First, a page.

In the Journals

PTSD with other factors increase risk for CVD

The increased risk for CVD in patients with PTSD was associated with psychiatric and physical conditions, in addition to smoking, according to a study published in the Journal of the American Heart Association.

“This suggests there is no single comorbidity or behavior that explains the link between PTSD and cardiovascular disease,” Jeffrey Scherrer, PhD, professor and director of the division of research in the department of family and community medicine at the Saint Louis University School of Medicine, said in a press release. “Instead, a combination of physical disorders, psychiatric disorders and smoking — that are more common in patients with PTSD vs. without PTSD — appear to explain the association between PTSD and developing cardiovascular disease.”

Researchers analyzed Veterans Affairs electronic medical record data from 4,178 patients (mean age, 50 years; 87% men) who had two or more visits to a VA medical center between 2008 and 2012. Patients were either in the PTSD group (n = 2,519; mean age, 49 years; 87% men) or the control group (n = 1,659; mean age, 52 years; 87% men).

Data that were assessed included vital signs, diagnosis codes, medications, laboratory results, type of clinic encounter and demographic data. Patients did not have CVD for at least 1 year before the index date, which was defined as either the second visit to a clinic for the control group or the second visit with a PTSD diagnosis for those in the PTSD group.

PTSD was significantly linked to incident CVD after adjusting for age (HR = 1.41; 95% CI, 1.21-1.63). This relationship weakened but remained significant after adjusting for physical conditions (HR = 1.23; 95% CI, 1.06-1.44).

The association between PTSD and CVD was no longer present after adjusting for sleep disorders, substance abuse/dependence, smoking and other anxiety disorder and depression diagnoses (HR = 0.96; 95% CI, 0.81-1.15).

“Recognizing that PTSD does not preordain CVD may empower patients to seek care to prevent and/or manage CVD risk factors,” Scherrer and colleagues wrote. “Patients without PTSD are also at risk of CVD if they smoke, have sleep disorder, depression or metabolic disease. In both patient populations, the risk of CVD can be mitigated with health behavior change and effective chronic disease management.” – by Darlene Dobkowski

Disclosures: The study was supported by the NHLBI. Scherrer reports he receives compensation as an editor for Family Practice. Please see the study for all other authors’ relevant financial disclosures.

The increased risk for CVD in patients with PTSD was associated with psychiatric and physical conditions, in addition to smoking, according to a study published in the Journal of the American Heart Association.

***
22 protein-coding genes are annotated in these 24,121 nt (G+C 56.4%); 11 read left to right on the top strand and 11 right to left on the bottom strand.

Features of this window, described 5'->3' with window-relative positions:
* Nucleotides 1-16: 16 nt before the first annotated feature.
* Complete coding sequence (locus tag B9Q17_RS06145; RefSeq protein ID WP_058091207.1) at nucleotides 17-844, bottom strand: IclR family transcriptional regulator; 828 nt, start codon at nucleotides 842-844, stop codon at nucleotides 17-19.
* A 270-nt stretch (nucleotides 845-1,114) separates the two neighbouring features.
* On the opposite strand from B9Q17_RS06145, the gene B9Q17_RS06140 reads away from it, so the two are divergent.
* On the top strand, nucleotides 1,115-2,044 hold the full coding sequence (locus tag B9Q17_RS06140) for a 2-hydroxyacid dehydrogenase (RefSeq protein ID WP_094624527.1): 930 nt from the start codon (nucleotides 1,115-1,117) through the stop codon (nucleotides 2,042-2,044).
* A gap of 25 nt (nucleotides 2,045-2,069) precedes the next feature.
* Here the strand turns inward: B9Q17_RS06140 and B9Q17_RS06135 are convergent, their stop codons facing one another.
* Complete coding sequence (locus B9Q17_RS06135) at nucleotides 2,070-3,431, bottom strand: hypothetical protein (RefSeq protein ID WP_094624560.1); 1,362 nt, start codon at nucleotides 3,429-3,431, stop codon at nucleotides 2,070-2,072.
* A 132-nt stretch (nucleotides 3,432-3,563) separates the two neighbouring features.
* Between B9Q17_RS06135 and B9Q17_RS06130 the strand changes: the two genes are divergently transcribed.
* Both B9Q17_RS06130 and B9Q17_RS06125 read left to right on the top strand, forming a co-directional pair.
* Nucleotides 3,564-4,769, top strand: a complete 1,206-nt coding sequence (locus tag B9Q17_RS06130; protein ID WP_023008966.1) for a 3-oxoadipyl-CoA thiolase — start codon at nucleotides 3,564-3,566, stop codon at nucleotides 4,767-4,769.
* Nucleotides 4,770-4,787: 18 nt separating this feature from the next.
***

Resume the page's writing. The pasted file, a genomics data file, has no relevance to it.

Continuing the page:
“This suggests there is no single comorbidity or behavior that explains the link between PTSD and cardiovascular disease,” Jeffrey Scherrer, PhD, professor and director of the division of research in the department of family and community medicine at the Saint Louis University School of Medicine, said in a press release. “Instead, a combination of physical disorders, psychiatric disorders and smoking — that are more common in patients with PTSD vs. without PTSD — appear to explain the association between PTSD and developing cardiovascular disease.”

Researchers analyzed Veterans Affairs electronic medical record data from 4,178 patients (mean age, 50 years; 87% men) who had two or more visits to a VA medical center between 2008 and 2012. Patients were either in the PTSD group (n = 2,519; mean age, 49 years; 87% men) or the control group (n = 1,659; mean age, 52 years; 87% men).

Data that were assessed included vital signs, diagnosis codes, medications, laboratory results, type of clinic encounter and demographic data. Patients did not have CVD for at least 1 year before the index date, which was defined as either the second visit to a clinic for the control group or the second visit with a PTSD diagnosis for those in the PTSD group.

PTSD was significantly linked to incident CVD after adjusting for age (HR = 1.41; 95% CI, 1.21-1.63). This relationship weakened but remained significant after adjusting for physical conditions (HR = 1.23; 95% CI, 1.06-1.44).

The association between PTSD and CVD was no longer present after adjusting for sleep disorders, substance abuse/dependence, smoking and other anxiety disorder and depression diagnoses (HR = 0.96; 95% CI, 0.81-1.15).

“Recognizing that PTSD does not preordain CVD may empower patients to seek care to prevent and/or manage CVD risk factors,” Scherrer and colleagues wrote. “Patients without PTSD are also at risk of CVD if they smoke, have sleep disorder, depression or metabolic disease. In both patient populations, the risk of CVD can be mitigated with health behavior change and effective chronic disease management.” – by Darlene Dobkowski

Disclosures: The study was supported by the NHLBI. Scherrer reports he receives compensation as an editor for Family Practice. Please see the study for all other authors’ relevant financial disclosures.